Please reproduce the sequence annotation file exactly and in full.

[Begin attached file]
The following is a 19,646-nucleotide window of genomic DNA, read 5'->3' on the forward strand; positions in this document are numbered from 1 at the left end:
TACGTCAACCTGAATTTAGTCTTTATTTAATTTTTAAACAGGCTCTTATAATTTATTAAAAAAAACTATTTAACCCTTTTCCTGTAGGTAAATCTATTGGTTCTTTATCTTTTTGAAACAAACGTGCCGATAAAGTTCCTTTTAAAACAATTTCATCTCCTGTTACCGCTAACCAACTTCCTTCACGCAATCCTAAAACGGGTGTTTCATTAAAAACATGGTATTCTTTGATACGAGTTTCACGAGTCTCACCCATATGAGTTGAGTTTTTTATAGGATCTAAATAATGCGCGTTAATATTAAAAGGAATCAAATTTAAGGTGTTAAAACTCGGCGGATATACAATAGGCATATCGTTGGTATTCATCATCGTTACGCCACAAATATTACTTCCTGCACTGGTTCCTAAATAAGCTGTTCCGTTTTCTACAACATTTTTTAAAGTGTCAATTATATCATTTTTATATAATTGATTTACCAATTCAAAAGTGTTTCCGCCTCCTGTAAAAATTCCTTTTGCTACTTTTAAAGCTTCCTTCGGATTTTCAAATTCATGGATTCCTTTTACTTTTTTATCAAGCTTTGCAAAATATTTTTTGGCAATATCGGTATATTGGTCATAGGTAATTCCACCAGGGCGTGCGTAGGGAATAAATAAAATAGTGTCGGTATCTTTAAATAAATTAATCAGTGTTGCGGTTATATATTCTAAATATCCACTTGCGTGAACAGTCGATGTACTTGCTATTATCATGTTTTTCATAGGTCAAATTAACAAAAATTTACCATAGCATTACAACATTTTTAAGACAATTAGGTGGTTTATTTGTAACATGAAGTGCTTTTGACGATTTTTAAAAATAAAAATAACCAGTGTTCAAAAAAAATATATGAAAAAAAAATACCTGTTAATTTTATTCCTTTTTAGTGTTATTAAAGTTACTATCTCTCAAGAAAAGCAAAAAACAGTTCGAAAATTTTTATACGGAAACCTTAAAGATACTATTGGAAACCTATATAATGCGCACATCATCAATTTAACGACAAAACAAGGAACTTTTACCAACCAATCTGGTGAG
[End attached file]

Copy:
The following is a 19,646-nucleotide window of genomic DNA, read 5'->3' on the forward strand; positions in this document are numbered from 1 at the left end:
TACGTCAACCTGAATTTAGTCTTTATTTAATTTTTAAACAGGCTCTTATAATTTATTAAAAAAAACTATTTAACCCTTTTCCTGTAGGTAAATCTATTGGTTCTTTATCTTTTTGAAACAAACGTGCCGATAAAGTTCCTTTTAAAACAATTTCATCTCCTGTTACCGCTAACCAACTTCCTTCACGCAATCCTAAAACGGGTGTTTCATTAAAAACATGGTATTCTTTGATACGAGTTTCACGAGTCTCACCCATATGAGTTGAGTTTTTTATAGGATCTAAATAATGCGCGTTAATATTAAAAGGAATCAAATTTAAGGTGTTAAAACTCGGCGGATATACAATAGGCATATCGTTGGTATTCATCATCGTTACGCCACAAATATTACTTCCTGCACTGGTTCCTAAATAAGCTGTTCCGTTTTCTACAACATTTTTTAAAGTGTCAATTATATCATTTTTATATAATTGATTTACCAATTCAAAAGTGTTTCCGCCTCCTGTAAAAATTCCTTTTGCTACTTTTAAAGCTTCCTTCGGATTTTCAAATTCATGGATTCCTTTTACTTTTTTATCAAGCTTTGCAAAATATTTTTTGGCAATATCGGTATATTGGTCATAGGTAATTCCACCAGGGCGTGCGTAGGGAATAAATAAAATAGTGTCGGTATCTTTAAATAAATTAATCAGTGTTGCGGTTATATATTCTAAATATCCACTTGCGTGAACAGTCGATGTACTTGCTATTATCATGTTTTTCATAGGTCAAATTAACAAAAATTTACCATAGCATTACAACATTTTTAAGACAATTAGGTGGTTTATTTGTAACATGAAGTGCTTTTGACGATTTTTAAAAATAAAAATAACCAGTGTTCAAAAAAAATATATGAAAAAAAAATACCTGTTAATTTTATTCCTTTTTAGTGTTATTAAAGTTACTATCTCTCAAGAAAAGCAAAAAACAGTTCGAAAATTTTTATACGGAAACCTTAAAGATACTATTGGAAACCTATATAATGCGCACATCATCAATTTAACGACAAAACAAGGAACTTTTACCAACCAATCTGGTGAG